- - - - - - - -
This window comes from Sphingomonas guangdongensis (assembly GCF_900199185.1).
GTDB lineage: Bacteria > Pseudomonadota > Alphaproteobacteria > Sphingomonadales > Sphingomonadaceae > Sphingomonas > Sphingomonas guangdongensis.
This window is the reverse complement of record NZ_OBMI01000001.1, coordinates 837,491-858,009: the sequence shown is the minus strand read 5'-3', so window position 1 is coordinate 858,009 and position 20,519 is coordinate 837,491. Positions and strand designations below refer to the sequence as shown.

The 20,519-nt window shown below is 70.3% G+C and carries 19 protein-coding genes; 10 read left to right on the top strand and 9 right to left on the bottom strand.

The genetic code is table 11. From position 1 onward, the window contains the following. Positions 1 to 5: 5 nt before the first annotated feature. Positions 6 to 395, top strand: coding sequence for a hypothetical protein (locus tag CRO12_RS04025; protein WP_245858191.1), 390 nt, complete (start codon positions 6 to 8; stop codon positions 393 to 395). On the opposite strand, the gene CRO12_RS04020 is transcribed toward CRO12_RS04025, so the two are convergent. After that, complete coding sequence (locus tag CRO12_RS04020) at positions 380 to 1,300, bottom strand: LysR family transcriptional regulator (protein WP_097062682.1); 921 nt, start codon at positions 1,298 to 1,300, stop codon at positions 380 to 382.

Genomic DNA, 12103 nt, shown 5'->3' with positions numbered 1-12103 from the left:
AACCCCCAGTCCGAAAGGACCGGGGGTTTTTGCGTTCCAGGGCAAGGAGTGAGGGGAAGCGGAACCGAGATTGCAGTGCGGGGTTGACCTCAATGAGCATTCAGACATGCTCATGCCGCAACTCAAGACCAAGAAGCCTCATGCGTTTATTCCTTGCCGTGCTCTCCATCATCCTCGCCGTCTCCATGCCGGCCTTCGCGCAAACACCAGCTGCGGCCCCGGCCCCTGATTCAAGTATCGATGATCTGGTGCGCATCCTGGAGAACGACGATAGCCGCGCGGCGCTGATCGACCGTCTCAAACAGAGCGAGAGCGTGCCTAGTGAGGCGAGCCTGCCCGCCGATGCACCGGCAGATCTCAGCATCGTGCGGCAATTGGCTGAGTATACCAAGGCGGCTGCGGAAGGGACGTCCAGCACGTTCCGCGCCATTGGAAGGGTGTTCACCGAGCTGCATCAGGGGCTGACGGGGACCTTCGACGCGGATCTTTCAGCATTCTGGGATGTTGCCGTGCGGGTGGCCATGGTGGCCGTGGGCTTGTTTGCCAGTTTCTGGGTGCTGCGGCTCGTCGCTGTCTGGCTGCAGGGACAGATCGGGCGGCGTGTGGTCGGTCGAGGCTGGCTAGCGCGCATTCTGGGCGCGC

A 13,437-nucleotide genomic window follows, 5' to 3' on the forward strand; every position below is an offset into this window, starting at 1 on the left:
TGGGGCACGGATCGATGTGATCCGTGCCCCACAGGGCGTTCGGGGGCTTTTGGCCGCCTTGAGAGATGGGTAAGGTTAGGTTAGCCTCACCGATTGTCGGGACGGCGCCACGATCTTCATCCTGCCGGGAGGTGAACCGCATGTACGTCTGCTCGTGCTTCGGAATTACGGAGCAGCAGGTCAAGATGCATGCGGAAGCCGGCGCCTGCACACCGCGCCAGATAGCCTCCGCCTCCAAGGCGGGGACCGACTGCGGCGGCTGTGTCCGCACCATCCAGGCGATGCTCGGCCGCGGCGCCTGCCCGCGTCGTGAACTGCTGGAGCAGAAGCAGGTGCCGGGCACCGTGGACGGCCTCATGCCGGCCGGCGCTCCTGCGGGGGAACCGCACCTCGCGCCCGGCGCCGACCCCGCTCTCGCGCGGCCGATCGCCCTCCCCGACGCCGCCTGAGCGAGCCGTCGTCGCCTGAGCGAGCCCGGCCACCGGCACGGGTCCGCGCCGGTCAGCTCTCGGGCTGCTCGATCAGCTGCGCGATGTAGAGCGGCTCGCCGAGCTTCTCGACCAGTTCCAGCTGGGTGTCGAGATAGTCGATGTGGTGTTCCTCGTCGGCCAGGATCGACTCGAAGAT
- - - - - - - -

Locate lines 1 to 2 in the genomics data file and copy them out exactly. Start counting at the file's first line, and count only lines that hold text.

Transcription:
This window comes from Sphingomonas guangdongensis (assembly GCF_900199185.1).
GTDB lineage: Bacteria > Pseudomonadota > Alphaproteobacteria > Sphingomonadales > Sphingomonadaceae > Sphingomonas > Sphingomonas guangdongensis.